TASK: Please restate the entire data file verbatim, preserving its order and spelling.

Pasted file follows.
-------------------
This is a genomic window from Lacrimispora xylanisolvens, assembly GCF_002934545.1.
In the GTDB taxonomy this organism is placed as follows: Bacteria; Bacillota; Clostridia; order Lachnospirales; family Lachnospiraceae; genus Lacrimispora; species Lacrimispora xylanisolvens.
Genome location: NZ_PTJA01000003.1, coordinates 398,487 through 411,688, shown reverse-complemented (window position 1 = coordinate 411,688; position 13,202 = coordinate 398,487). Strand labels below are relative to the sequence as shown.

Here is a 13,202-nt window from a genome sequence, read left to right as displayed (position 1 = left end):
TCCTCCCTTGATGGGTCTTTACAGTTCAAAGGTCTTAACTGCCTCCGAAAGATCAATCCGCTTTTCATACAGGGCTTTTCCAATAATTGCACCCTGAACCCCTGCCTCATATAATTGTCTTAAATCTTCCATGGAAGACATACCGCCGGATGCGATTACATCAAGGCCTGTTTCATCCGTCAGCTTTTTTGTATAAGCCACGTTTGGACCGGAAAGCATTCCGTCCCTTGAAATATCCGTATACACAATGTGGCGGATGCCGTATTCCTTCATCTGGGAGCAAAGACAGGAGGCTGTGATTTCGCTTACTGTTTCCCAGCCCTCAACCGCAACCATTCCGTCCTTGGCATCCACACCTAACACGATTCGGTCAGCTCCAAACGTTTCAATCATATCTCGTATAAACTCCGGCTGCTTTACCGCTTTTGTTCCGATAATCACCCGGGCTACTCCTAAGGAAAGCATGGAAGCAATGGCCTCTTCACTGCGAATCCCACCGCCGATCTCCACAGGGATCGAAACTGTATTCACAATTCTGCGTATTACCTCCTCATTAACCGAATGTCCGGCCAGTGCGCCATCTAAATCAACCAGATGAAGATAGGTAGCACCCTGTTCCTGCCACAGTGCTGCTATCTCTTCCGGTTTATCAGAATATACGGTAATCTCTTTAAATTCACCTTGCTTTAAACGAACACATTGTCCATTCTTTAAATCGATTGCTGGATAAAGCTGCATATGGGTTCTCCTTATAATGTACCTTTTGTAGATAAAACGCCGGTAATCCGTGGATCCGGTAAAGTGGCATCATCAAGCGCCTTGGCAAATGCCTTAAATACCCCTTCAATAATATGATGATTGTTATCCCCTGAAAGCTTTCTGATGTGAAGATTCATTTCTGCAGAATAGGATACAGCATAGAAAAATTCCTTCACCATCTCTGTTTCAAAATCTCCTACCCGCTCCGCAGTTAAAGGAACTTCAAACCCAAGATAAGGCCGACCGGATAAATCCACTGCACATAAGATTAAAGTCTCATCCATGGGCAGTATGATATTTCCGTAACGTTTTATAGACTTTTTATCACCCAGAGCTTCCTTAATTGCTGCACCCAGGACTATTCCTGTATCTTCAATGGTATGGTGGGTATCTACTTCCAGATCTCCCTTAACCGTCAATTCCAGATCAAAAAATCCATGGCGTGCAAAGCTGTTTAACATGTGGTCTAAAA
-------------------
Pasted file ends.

This is a genomic window from Lacrimispora xylanisolvens, assembly GCF_002934545.1.
In the GTDB taxonomy this organism is placed as follows: Bacteria; Bacillota; Clostridia; order Lachnospirales; family Lachnospiraceae; genus Lacrimispora; species Lacrimispora xylanisolvens.
Genome location: NZ_PTJA01000003.1, coordinates 398,487 through 411,688, shown reverse-complemented (window position 1 = coordinate 411,688; position 13,202 = coordinate 398,487). Strand labels below are relative to the sequence as shown.

Here is a 13,202-nt window from a genome sequence, read left to right as displayed (position 1 = left end):
TCCTCCCTTGATGGGTCTTTACAGTTCAAAGGTCTTAACTGCCTCCGAAAGATCAATCCGCTTTTCATACAGGGCTTTTCCAATAATTGCACCCTGAACCCCTGCCTCATATAATTGTCTTAAATCTTCCATGGAAGACATACCGCCGGATGCGATTACATCAAGGCCTGTTTCATCCGTCAGCTTTTTTGTATAAGCCACGTTTGGACCGGAAAGCATTCCGTCCCTTGAAATATCCGTATACACAATGTGGCGGATGCCGTATTCCTTCATCTGGGAGCAAAGACAGGAGGCTGTGATTTCGCTTACTGTTTCCCAGCCCTCAACCGCAACCATTCCGTCCTTGGCATCCACACCTAACACGATTCGGTCAGCTCCAAACGTTTCAATCATATCTCGTATAAACTCCGGCTGCTTTACCGCTTTTGTTCCGATAATCACCCGGGCTACTCCTAAGGAAAGCATGGAAGCAATGGCCTCTTCACTGCGAATCCCACCGCCGATCTCCACAGGGATCGAAACTGTATTCACAATTCTGCGTATTACCTCCTCATTAACCGAATGTCCGGCCAGTGCGCCATCTAAATCAACCAGATGAAGATAGGTAGCACCCTGTTCCTGCCACAGTGCTGCTATCTCTTCCGGTTTATCAGAATATACGGTAATCTCTTTAAATTCACCTTGCTTTAAACGAACACATTGTCCATTCTTTAAATCGATTGCTGGATAAAGCTGCATATGGGTTCTCCTTATAATGTACCTTTTGTAGATAAAACGCCGGTAATCCGTGGATCCGGTAAAGTGGCATCATCAAGCGCCTTGGCAAATGCCTTAAATACCCCTTCAATAATATGATGATTGTTATCCCCTGAAAGCTTTCTGATGTGAAGATTCATTTCTGCAGAATAGGATACAGCATAGAAAAATTCCTTCACCATCTCTGTTTCAAAATCTCCTACCCGCTCCGCAGTTAAAGGAACTTCAAACCCAAGATAAGGCCGACCGGATAAATCCACTGCACATAAGATTAAAGTCTCATCCATGGGCAGTATGATATTTCCGTAACGTTTTATAGACTTTTTATCACCCAGAGCTTCCTTAATTGCTGCACCCAGGACTATTCCTGTATCTTCAATGGTATGGTGGGTATCTACTTCCAGATCTCCCTTAACCGTCAATTCCAGATCAAAAAATCCATGGCGTGCAAAGCTGTTTAACATGTGGTCTAAAA